“Port Alberni traffic, this is Angel Flight, 2,500 feet over the bomber base at Sproat Lake. We’re inbound for landing.”
The pronouncement, heard over the radio frequency for the Alberni Valley Regional Airport, is one of more than 2,000 special flights that have taken place around Vancouver Island and the Lower Mainland coast in the past 20 years.
The pilot landed in Port Alberni to pick up a patient needing non-emergent transportation to a larger community for medical treatment. The flight brought the patient quickly and in comfort to their destination.
And it was all done at no cost to the patient.
That’s the whole idea behind Angel Flight, says founder Jeff Morris.
A retired pilot and flight engineer, Morris was living in Sidney, B.C. in 2000 when he met a man trying to set up an Angel Flight, but he didn’t have a background in aviation. Morris agreed to help him and in April 2002 he launched what is essentially a volunteer airline that transports ambulatory adult cancer patients as well as children up to age 15 with other diseases living in remote areas to urban centres for medical treatment.
Morris began with eight volunteer pilots; he has had 88 different pilots fly with Angel Flight BC, and presently has 32 on the active roster (there is another Angel Flight that Morris helped set up in Edmonton, Alta., as well as one in the Kootenays that is not affiliated with Morris’s business). Clients request to book a flight and Morris puts out the word to pilots in the region. Pilots are reimbursed for their fuel costs but they volunteer their time and aircraft.
Ted Eeftink was in hospital in Tofino facing cancer treatment when his wife Tracy heard about Angel Flight. Eeftink is a retired fire chief for the District of Ucluelet and assistant lead with Majestic Ocean Kayaking, where his wife has been general manager for more than two decades. The couple was facing a nine-hour, one-way commute by car and ferry to get Ted to Vancouver for treatment, so learning about Angel Flight was a relief, he said.
“It was pretty incredible, because we were figuring out the logistics of getting me from Ucluelet to Vancouver. It’s a huge impact for Tracy and I to coordinate our lives because she’s still working,” Eeftink said.
He contacted Morris and his team through the website www.angelflight.ca and soon, his first trip to Vancouver was booked. When his five-day treatment was finished, he called the Angel Flight office and all arrangements were made to get him home.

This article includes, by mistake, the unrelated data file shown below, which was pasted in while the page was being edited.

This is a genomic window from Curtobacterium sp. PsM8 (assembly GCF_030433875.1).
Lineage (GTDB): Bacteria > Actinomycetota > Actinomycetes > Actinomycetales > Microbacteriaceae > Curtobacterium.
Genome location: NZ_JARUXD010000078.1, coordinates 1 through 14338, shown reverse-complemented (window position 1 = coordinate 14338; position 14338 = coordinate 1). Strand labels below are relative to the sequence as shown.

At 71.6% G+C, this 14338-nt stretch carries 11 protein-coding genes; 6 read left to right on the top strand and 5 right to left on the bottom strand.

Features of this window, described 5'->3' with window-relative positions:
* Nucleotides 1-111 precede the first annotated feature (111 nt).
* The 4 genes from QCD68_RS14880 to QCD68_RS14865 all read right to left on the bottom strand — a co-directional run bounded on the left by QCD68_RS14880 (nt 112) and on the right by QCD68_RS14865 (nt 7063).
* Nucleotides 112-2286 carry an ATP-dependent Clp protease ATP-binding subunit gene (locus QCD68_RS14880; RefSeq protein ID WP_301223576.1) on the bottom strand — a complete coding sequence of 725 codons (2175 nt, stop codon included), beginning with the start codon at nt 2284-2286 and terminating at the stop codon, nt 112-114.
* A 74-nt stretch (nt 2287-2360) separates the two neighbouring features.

“It’s totally amazing.”
Bruce Burley is a commercial pilot from the Lower Mainland who owns a Cessna C210 based at Boundary Bay Airport in Delta. He is one of 32 volunteer pilots on Angel Flight’s active list: there are 15 based in Vancouver, 13 in Victoria and one each in Qualicum Beach, Port McNeill, Pitt Meadows and Abbotsford.
On a warm summer day in early July, Burley waited patiently for the fog at Tofino-Long Beach Airport to lift so he could pick up Eeftink and bring him back to Boundary Bay to prepare for another cancer treatment in Vancouver. He was looking at Port Alberni’s airport as a backup, if the coastal fog wouldn’t lift.
Burley started flying with Angel Flight four years ago, after a fellow pilot and IFR flight instructor told him about the program. Burley, who is retired, applied to join the Angel Flight team. “Pilots love to fly and I have a lot of time on my hands,” he said.
In four years he has flown about 40 flights. “Before COVID we were quite busy; I was getting one or two flights per month,” he said. “It slowed down over COVID and now it’s picked up again.”
When the fog lifted, he was off to Tofino. Pilot safety comes first with Angel Flight, Morris said. If the conditions aren’t above minimums, or the pilot doesn’t feel comfortable flying in the weather of the day, flights are delayed or cancelled. For many patients, like Eeftink, the wait is better than a commute by land. Clients are still asked to have a backup plan in case a flight needs to be cancelled.
On this particular day the weather cleared up, and a red carpet was laid out for Eeftink as Burley taxied close to the Boundary Bay terminal.
“I’m very grateful they have this service out there,” said Eeftink. “I’m very happy with all the people involved, especially the pilots.”
Burley said knowing the time he spends volunteering will save a client from a difficult commute is an unparalleled feeling.
“I’m blessed to have a plane. The fact I can use it to help people out, it’s really fulfilling,” Burley said.
The rest of the aviation community has embraced Angel Flight as well. Pilots don’t pay landing or parking fees at the airports where they pick up and drop of clients, Vancouver International Airport (YVR) allows them to use the South Terminal at no cost and have designated parking bays for Angel Flight aircraft. Nav Canada has also agreed to a unique call sign, “AN,” for Angel Flights.
“That means we are recognized on ATC (air traffic control) and our pilots frequently receive the ‘thank you for what you do’ message from controllers,” Morris said.